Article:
The legal profession has become increasingly elitist over the past 20 years, with 15 per cent of lawyers being public school educated while just 2 per cent of the population is.
According to research from recruitment consultants Laurence Simons, the proportion of magic circle partners aged under 39 who were educated at public schools rose from 59 per cent to 71 per cent between 1988 and 2004.
The study highlights several reasons behind the growing elitism of the legal profession, including the unwillingness of firms to consider applications from non-graduates and the concentration of jobs in London and the South East. It claims the biggest driver is the demise of grammar schools and the “prolonged decline in academic standards in the state sector”.
Laurence Simons director Jason Horobin said: “The figures paint a disturbingly regressive picture of the opportunities open to those wishing to get into law. Social exclusivity is rife in the industry.
“The fact that 15 per cent of people in the sector attended one of just 250 of the nation’s most exclusive schools shows this is a real policy blind spot – a lot’s been done to address the under-representation of women and ethnic minority groups and we’re at least on the way to tackling those issues.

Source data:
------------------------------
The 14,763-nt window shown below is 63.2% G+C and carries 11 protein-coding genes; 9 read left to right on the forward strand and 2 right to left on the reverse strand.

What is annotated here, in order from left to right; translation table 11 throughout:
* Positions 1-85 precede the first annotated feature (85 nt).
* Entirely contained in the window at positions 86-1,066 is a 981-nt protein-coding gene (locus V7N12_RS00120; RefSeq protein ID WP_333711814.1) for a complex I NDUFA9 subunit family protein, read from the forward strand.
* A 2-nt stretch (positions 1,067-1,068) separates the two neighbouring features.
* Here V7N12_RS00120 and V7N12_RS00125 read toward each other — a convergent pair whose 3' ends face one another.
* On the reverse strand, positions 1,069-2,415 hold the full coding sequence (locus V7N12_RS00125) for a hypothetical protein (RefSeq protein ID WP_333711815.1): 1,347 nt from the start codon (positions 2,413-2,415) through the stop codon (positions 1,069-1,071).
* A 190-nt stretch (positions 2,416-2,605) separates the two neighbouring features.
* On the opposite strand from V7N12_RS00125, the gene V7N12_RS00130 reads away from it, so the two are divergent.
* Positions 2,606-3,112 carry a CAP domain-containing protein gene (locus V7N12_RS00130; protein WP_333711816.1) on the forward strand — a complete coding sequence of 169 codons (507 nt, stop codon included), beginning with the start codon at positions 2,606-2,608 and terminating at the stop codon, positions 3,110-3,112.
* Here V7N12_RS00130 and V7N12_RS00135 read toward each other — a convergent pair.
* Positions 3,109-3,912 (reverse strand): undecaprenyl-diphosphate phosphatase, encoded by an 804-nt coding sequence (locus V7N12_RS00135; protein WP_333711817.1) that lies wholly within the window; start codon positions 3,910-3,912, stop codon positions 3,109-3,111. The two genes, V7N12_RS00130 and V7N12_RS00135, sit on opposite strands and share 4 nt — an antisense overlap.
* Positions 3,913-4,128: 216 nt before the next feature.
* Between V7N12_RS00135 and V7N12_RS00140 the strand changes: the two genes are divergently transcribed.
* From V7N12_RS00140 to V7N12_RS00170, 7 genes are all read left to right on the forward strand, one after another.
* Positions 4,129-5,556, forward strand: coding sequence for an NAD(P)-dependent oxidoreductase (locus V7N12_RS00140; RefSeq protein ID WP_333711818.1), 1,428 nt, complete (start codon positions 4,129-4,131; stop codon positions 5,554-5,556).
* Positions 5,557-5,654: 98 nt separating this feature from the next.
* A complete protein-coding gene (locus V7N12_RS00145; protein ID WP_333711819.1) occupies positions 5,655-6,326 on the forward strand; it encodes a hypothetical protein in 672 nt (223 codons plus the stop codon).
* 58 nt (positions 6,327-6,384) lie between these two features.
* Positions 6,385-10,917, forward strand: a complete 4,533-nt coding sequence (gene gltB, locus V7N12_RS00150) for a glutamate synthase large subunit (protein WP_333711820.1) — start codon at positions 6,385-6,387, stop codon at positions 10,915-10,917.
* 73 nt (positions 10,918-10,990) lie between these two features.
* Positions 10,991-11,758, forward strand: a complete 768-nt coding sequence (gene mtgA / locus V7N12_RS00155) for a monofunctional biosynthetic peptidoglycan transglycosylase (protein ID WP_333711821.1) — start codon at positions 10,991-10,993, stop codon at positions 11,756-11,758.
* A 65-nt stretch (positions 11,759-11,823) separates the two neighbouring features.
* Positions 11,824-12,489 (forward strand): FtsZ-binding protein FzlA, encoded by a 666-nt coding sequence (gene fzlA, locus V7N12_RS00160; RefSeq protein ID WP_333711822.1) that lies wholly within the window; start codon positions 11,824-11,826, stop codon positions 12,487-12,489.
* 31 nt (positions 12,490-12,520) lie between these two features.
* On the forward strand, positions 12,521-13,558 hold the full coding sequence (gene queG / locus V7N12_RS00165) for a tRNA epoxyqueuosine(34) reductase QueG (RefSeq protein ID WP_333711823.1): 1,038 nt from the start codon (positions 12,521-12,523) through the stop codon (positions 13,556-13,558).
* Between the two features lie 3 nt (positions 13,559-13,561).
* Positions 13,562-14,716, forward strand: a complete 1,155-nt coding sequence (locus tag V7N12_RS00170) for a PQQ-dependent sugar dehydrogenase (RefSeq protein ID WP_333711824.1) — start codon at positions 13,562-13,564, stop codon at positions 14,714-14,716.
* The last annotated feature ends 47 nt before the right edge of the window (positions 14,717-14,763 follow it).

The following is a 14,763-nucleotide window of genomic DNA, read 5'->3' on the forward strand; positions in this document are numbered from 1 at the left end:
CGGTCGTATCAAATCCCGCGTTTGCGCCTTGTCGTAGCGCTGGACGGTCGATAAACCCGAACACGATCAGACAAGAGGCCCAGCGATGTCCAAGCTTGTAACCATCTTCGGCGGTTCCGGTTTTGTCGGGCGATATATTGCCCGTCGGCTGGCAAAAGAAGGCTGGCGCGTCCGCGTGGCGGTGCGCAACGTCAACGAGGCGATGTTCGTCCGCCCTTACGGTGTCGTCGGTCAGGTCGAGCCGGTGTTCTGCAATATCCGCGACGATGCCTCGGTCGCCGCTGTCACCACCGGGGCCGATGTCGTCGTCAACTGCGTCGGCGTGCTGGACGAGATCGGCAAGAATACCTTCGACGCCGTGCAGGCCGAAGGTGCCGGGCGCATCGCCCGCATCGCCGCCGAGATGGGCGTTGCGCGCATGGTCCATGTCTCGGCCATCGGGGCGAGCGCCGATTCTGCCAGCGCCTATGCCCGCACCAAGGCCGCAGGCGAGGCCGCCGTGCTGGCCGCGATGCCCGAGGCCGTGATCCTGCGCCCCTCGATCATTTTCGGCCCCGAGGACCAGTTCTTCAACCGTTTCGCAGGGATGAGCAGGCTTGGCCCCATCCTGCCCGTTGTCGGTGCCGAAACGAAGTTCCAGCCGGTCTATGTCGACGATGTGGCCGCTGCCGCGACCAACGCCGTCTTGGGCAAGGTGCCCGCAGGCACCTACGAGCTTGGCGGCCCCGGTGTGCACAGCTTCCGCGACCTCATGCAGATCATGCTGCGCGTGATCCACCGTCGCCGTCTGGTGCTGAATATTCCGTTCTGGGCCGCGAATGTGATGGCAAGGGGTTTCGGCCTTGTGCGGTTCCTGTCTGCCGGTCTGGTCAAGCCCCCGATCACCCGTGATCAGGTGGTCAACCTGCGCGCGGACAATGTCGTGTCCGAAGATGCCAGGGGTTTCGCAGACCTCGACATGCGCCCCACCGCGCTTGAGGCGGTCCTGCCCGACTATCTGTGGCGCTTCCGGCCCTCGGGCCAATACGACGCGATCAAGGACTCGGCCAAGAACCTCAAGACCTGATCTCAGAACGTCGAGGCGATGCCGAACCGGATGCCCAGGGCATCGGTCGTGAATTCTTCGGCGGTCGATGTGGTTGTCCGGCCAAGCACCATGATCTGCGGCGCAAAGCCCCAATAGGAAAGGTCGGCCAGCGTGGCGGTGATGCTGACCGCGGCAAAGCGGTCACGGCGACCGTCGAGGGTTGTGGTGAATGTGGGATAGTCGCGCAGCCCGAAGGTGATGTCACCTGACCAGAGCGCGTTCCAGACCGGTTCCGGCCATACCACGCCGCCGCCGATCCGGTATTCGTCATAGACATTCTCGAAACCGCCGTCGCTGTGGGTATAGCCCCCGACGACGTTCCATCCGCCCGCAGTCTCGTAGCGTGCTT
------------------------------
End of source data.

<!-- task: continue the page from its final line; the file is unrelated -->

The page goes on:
“But the under-representation of those who can’t afford a silver-plated education is getting worse, not better.”
Horobin also blames states schools’ lack of focus on soft skills such as leadership and teamwork, as well as extra-curricular activities and careers advice.
Horobin added: “This doesn’t appear to be a case of wanton snobbery on behalf of legal employers – in many ways Britain’s blue-chip legal employers are simply reacting to the decline of state education. The overwhelming conclusion must be that if your children aspire to a successful legal career and you are choosing them a school, it pays to pay.”
Laurence Simons analysed the profiles of 49,600 lawyers on the business-networking website LinkedIn, which revealed a total of 7,200 had attended public school.
Earlier this month The Lawyer reported that Addleshaw Goddard had begun collecting information on the social background of graduate applicants (8 November 2010). Herbert Smith has also has begun asking graduates whether they were educated in the private or state system